Let’s cut to the chase, Golovkin will win the fight. Not because he’s so much better than Kell Brook. But, his sharp and precise jab allows him to be comfortable at a distance. Brook is a proficient boxer who will test the skills of the two-fisted wrecking machine. To which I expect the champ to come forward using his natural speed leaving the Kazakh knockout artist to cut off the ring and counter with effective combinations.
He hits like an all-out assassin and there’s no training camp for that.
Brook came into the seven day weigh in at 167.8lbs (76.11 KGs) five pounds (2.26 kg) heavier than Golovkin. Going up two weight divisions will show effects on Sheffield’s undefeated world welterweight champion.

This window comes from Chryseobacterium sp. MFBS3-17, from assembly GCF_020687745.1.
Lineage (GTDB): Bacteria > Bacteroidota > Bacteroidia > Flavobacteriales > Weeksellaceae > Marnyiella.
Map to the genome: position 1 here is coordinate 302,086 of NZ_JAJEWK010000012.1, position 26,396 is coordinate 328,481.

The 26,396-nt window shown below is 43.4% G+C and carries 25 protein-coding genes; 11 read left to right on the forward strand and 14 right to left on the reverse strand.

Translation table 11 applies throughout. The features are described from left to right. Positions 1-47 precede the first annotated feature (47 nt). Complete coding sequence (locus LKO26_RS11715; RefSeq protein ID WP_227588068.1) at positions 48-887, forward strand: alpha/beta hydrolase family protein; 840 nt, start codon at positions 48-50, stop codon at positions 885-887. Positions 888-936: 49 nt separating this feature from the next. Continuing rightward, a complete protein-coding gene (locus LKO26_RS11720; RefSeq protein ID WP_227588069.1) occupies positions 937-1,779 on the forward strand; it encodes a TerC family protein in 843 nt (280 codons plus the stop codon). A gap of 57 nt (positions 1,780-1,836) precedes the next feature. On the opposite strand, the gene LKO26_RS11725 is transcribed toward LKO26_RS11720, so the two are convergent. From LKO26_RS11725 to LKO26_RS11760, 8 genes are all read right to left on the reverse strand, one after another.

There’s a reason why Roy Jones is one of two men in professional boxing history to ever win a recognized world title at both the middleweight and heavyweight.
Most recently, Amir Khan at most weighed 160lbs (72.57 KGs) on fight night. He gave up over 25 pounds to Alvarez in the ring. Fighters who move up one weight class have a difficult time creating a degree of power to match. Usually that comes through years of hard work and pure natural ability.
Not to dismiss the pure ring skills of Brook. He’s a legit champion but this will be the biggest test of his career. Even though Golovkin is a smaller middleweight, this fight is still a mismatch. In addition to a combination of boxing skills, it will boil down to weight and the ability to absorb the formidable power of the naturally bigger man.
“Golovkin really hurt me with the body shots he took me down with. I gritted my teeth and got back up but when those body shots hit you, you don’t recover.” Fellow Britton Martin Murray told ESPN’s Nick Parkinson. Murray doesn’t expect the fight to last more than six rounds.